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John Marshall Harlan the Elder is best known for his lonely judicial dissents in favor of civil rights for African-Americans, such as Plessy v. Ferguson in 1896. A life-long Calvinist Presbyterian, Harlan had come to understand the Civil War as part of God’s plan to free the nation from the sin of slavery. Borrowing the method of typology from Bible reading, Harlan saw the Civil War as following the type set by the American founders who had overthrown the tyranny of kings. A former slaveholder, Harlan retained the idea that Anglo-Saxons were particularly good at creating constitutional governments. Anglo-Saxonism prompted him to try to extend equal rights to his church’s Presbyteries and to the inhabitants of American colonies after the Spanish-American war, but to avoid talking about so-called social rights that involved inter-racial schooling and marriage. His philosophy of legal formalism could not solve the problems of logic that resulted.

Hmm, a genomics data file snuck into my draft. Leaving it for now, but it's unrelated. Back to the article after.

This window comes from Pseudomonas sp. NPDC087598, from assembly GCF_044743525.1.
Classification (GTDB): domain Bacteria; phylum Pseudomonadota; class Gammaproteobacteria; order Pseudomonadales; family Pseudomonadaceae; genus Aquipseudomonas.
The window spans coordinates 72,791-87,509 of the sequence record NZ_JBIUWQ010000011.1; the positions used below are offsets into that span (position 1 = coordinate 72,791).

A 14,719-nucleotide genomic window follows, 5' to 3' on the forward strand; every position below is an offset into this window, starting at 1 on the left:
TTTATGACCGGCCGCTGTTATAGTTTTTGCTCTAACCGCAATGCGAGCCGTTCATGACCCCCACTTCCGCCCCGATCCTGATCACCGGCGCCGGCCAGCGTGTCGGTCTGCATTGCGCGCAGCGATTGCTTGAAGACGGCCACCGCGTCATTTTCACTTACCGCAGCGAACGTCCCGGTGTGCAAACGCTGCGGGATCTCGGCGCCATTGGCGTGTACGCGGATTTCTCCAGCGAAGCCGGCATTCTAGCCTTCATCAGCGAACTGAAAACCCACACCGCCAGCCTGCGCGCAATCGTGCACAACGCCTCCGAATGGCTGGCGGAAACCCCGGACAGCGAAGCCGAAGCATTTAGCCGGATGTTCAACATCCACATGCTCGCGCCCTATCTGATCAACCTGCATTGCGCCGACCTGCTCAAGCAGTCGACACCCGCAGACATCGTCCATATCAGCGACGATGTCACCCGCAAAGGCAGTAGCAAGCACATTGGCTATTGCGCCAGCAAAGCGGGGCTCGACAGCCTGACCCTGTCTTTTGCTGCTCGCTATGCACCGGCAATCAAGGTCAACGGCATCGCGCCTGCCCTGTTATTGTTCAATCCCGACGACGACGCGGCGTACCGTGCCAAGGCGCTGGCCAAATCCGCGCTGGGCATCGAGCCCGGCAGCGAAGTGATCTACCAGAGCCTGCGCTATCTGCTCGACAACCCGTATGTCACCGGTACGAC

This introductory chapter provides an overview of Hybrid Warfare and its chapters. Hybrid warfare will be a critical challenge to the United States and its allies in the twenty-first century, a challenge openly recognized by the U.S. defense establishment. The nine case studies in this book are representative of the history of hybrid warfare from ancient times to the present. They span the ages from the Roman experience in Germania early in the first century AD, to the Nine Years' War in Ireland at the turn of the seventeenth century, to the American Revolutionary War, to Napoleon's war in Spain, to the U.S. Civil War, to the Franco-Prussian War, to the Boer War and the larger British experience with hybrid warfare over the centuries, to the Second Sino-Japanese War, and to America's hybrid struggle in the Vietnam War.
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